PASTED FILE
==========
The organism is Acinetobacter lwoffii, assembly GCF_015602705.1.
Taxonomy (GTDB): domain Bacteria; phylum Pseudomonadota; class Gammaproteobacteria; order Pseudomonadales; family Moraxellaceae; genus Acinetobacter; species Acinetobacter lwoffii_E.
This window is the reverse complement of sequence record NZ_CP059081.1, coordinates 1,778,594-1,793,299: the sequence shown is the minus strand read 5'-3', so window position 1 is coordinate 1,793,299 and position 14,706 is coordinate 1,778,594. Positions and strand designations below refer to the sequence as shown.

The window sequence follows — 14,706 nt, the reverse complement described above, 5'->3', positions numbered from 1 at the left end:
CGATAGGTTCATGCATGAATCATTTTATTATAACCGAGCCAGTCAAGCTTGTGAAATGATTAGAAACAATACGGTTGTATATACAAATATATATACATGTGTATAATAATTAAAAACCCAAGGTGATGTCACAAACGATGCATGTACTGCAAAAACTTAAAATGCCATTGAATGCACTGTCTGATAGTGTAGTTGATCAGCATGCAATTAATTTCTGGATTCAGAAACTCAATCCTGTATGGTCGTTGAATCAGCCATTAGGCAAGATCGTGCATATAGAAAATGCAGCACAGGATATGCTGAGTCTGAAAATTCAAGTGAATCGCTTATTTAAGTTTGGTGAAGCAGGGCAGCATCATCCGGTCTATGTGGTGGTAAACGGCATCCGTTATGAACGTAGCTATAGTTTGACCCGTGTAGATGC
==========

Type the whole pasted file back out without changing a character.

The organism is Acinetobacter lwoffii, assembly GCF_015602705.1.
Taxonomy (GTDB): domain Bacteria; phylum Pseudomonadota; class Gammaproteobacteria; order Pseudomonadales; family Moraxellaceae; genus Acinetobacter; species Acinetobacter lwoffii_E.
This window is the reverse complement of sequence record NZ_CP059081.1, coordinates 1,778,594-1,793,299: the sequence shown is the minus strand read 5'-3', so window position 1 is coordinate 1,793,299 and position 14,706 is coordinate 1,778,594. Positions and strand designations below refer to the sequence as shown.

The window sequence follows — 14,706 nt, the reverse complement described above, 5'->3', positions numbered from 1 at the left end:
CGATAGGTTCATGCATGAATCATTTTATTATAACCGAGCCAGTCAAGCTTGTGAAATGATTAGAAACAATACGGTTGTATATACAAATATATATACATGTGTATAATAATTAAAAACCCAAGGTGATGTCACAAACGATGCATGTACTGCAAAAACTTAAAATGCCATTGAATGCACTGTCTGATAGTGTAGTTGATCAGCATGCAATTAATTTCTGGATTCAGAAACTCAATCCTGTATGGTCGTTGAATCAGCCATTAGGCAAGATCGTGCATATAGAAAATGCAGCACAGGATATGCTGAGTCTGAAAATTCAAGTGAATCGCTTATTTAAGTTTGGTGAAGCAGGGCAGCATCATCCGGTCTATGTGGTGGTAAACGGCATCCGTTATGAACGTAGCTATAGTTTGACCCGTGTAGATGC